Man made deltas?

Tuesday, 16 December 2014
Vittorio Maselli and Fabio Trincardi, Institute of Marine Science, ISMAR-CNR, Bologna, Italy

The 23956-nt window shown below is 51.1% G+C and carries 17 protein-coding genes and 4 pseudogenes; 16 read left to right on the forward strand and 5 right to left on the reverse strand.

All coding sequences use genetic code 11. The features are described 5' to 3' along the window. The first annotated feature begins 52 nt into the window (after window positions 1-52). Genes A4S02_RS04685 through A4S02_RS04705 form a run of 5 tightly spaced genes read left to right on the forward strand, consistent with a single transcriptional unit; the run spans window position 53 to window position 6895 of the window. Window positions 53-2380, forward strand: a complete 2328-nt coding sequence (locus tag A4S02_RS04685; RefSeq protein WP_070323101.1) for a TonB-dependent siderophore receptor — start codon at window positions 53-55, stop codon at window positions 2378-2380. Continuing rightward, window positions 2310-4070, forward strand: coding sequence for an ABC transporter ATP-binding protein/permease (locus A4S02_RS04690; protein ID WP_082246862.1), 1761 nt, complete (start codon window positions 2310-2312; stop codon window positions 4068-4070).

During the last few millennia, southern European fluvio-deltaic systems have evolved in response to changes in the hydrological cycle, mostly driven by high-frequency climate oscillations and increasing anthropic pressure on natural landscapes. The review of geochronological and historical data documents that the bulk of the four largest northern Mediterranean and Black Sea deltas (Ebro, Rhone, Po and Danube) formed during two short and synchronous intervals during which anthropogenic land cover change was the main driver for enhanced sediment production. These two major growth phases occurred under contrasting climatic regimes and were both followed by generalized delta retreat, supporting the hypothesis of human-driven delta progradation. Delta retreat, in particular, was the consequence of reduced soil erosion for renewed afforestation after the fall of the Roman Empire, and of river dams construction that overkilled the still increasing sediment production in catchment basins since the Industrial Era. In this second case, in particular, the effect of a reduced sediment flux to the coasts is amplified by the sinking of modern deltas, due to land subsidence and sea level rise, that hampers delta outbuilding and increases the vulnerability of coastal zone to marine erosion and flooding.